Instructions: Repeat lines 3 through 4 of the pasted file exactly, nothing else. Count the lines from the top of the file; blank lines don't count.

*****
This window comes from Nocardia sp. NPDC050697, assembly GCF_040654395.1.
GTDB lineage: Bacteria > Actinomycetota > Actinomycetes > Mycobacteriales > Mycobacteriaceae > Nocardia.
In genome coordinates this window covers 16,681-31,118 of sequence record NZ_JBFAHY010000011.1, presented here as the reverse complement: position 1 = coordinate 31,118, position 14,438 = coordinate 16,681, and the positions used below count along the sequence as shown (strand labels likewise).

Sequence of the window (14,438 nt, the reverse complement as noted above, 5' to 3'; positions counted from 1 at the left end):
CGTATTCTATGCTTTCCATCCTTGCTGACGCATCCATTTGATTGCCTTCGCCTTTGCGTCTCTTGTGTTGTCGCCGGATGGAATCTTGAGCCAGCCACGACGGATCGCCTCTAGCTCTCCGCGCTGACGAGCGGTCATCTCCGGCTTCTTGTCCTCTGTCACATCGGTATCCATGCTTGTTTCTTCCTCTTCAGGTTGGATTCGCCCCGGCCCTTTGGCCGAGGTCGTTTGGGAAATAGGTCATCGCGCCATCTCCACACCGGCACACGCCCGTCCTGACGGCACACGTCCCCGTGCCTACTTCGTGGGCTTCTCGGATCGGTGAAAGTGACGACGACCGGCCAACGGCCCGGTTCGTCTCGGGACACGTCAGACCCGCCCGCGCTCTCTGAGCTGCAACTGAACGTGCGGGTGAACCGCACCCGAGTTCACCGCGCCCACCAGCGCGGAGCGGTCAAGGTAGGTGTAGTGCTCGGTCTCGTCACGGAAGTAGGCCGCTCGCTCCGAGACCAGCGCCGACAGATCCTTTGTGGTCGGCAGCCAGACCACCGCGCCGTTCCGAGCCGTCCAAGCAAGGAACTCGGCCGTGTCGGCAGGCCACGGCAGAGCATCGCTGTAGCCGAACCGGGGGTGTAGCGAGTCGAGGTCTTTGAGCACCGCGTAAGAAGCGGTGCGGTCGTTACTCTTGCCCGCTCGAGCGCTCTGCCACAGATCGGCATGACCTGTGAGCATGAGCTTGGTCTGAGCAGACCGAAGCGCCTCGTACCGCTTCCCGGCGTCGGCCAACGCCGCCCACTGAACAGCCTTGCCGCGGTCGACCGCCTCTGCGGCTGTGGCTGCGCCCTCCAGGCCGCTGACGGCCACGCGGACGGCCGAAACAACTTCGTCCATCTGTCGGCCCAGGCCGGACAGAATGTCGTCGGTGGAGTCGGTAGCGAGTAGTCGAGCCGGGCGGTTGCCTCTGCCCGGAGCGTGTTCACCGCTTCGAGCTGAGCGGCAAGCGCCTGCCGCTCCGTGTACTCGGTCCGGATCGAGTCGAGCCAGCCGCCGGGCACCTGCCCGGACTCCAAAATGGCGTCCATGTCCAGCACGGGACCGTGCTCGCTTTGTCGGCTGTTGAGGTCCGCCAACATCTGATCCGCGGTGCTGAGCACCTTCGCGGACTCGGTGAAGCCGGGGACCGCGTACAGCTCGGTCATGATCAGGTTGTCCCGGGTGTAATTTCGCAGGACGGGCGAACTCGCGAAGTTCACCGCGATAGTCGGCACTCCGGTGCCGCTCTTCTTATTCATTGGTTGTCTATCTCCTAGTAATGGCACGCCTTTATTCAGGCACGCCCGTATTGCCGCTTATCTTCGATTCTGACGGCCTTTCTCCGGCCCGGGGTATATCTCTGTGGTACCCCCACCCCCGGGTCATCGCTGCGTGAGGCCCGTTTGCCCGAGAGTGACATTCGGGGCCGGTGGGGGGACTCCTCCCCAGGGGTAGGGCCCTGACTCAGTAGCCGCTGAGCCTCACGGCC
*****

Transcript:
In genome coordinates this window covers 16,681-31,118 of sequence record NZ_JBFAHY010000011.1, presented here as the reverse complement: position 1 = coordinate 31,118, position 14,438 = coordinate 16,681, and the positions used below count along the sequence as shown (strand labels likewise).

Sequence of the window (14,438 nt, the reverse complement as noted above, 5' to 3'; positions counted from 1 at the left end):